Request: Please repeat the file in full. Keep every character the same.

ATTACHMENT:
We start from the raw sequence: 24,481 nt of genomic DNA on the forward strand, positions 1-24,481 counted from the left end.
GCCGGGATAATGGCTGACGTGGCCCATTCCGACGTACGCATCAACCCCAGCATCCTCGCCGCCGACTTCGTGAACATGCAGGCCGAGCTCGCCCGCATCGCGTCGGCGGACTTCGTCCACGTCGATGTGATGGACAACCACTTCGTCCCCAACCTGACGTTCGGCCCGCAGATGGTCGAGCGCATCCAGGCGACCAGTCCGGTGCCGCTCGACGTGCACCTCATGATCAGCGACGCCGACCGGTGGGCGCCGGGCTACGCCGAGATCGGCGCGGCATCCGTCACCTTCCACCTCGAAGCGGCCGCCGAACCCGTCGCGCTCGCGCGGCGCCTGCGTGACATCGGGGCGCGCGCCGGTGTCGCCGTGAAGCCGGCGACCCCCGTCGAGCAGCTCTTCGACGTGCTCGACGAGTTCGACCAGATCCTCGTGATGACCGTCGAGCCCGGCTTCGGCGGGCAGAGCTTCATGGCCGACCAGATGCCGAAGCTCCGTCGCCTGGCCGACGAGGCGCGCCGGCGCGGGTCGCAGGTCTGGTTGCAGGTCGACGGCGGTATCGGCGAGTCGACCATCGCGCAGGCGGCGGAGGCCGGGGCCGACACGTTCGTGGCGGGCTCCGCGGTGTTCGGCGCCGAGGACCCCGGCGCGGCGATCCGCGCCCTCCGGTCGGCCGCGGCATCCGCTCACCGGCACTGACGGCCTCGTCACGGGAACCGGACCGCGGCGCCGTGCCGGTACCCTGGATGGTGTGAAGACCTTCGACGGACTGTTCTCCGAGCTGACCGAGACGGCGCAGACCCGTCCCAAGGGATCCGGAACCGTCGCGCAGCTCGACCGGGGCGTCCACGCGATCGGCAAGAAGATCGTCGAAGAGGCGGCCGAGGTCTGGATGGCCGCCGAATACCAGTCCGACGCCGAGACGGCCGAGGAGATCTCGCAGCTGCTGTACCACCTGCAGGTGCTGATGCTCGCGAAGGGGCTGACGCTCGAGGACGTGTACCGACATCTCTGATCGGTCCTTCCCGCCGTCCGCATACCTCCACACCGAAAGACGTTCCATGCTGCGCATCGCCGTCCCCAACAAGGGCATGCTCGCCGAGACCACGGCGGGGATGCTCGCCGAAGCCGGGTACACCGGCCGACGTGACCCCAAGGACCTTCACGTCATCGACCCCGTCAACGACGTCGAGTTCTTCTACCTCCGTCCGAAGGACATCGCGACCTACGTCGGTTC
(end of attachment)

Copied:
We start from the raw sequence: 24,481 nt of genomic DNA on the forward strand, positions 1-24,481 counted from the left end.
GCCGGGATAATGGCTGACGTGGCCCATTCCGACGTACGCATCAACCCCAGCATCCTCGCCGCCGACTTCGTGAACATGCAGGCCGAGCTCGCCCGCATCGCGTCGGCGGACTTCGTCCACGTCGATGTGATGGACAACCACTTCGTCCCCAACCTGACGTTCGGCCCGCAGATGGTCGAGCGCATCCAGGCGACCAGTCCGGTGCCGCTCGACGTGCACCTCATGATCAGCGACGCCGACCGGTGGGCGCCGGGCTACGCCGAGATCGGCGCGGCATCCGTCACCTTCCACCTCGAAGCGGCCGCCGAACCCGTCGCGCTCGCGCGGCGCCTGCGTGACATCGGGGCGCGCGCCGGTGTCGCCGTGAAGCCGGCGACCCCCGTCGAGCAGCTCTTCGACGTGCTCGACGAGTTCGACCAGATCCTCGTGATGACCGTCGAGCCCGGCTTCGGCGGGCAGAGCTTCATGGCCGACCAGATGCCGAAGCTCCGTCGCCTGGCCGACGAGGCGCGCCGGCGCGGGTCGCAGGTCTGGTTGCAGGTCGACGGCGGTATCGGCGAGTCGACCATCGCGCAGGCGGCGGAGGCCGGGGCCGACACGTTCGTGGCGGGCTCCGCGGTGTTCGGCGCCGAGGACCCCGGCGCGGCGATCCGCGCCCTCCGGTCGGCCGCGGCATCCGCTCACCGGCACTGACGGCCTCGTCACGGGAACCGGACCGCGGCGCCGTGCCGGTACCCTGGATGGTGTGAAGACCTTCGACGGACTGTTCTCCGAGCTGACCGAGACGGCGCAGACCCGTCCCAAGGGATCCGGAACCGTCGCGCAGCTCGACCGGGGCGTCCACGCGATCGGCAAGAAGATCGTCGAAGAGGCGGCCGAGGTCTGGATGGCCGCCGAATACCAGTCCGACGCCGAGACGGCCGAGGAGATCTCGCAGCTGCTGTACCACCTGCAGGTGCTGATGCTCGCGAAGGGGCTGACGCTCGAGGACGTGTACCGACATCTCTGATCGGTCCTTCCCGCCGTCCGCATACCTCCACACCGAAAGACGTTCCATGCTGCGCATCGCCGTCCCCAACAAGGGCATGCTCGCCGAGACCACGGCGGGGATGCTCGCCGAAGCCGGGTACACCGGCCGACGTGACCCCAAGGACCTTCACGTCATCGACCCCGTCAACGACGTCGAGTTCTTCTACCTCCGTCCGAAGGACATCGCGACCTACGTCGGTTC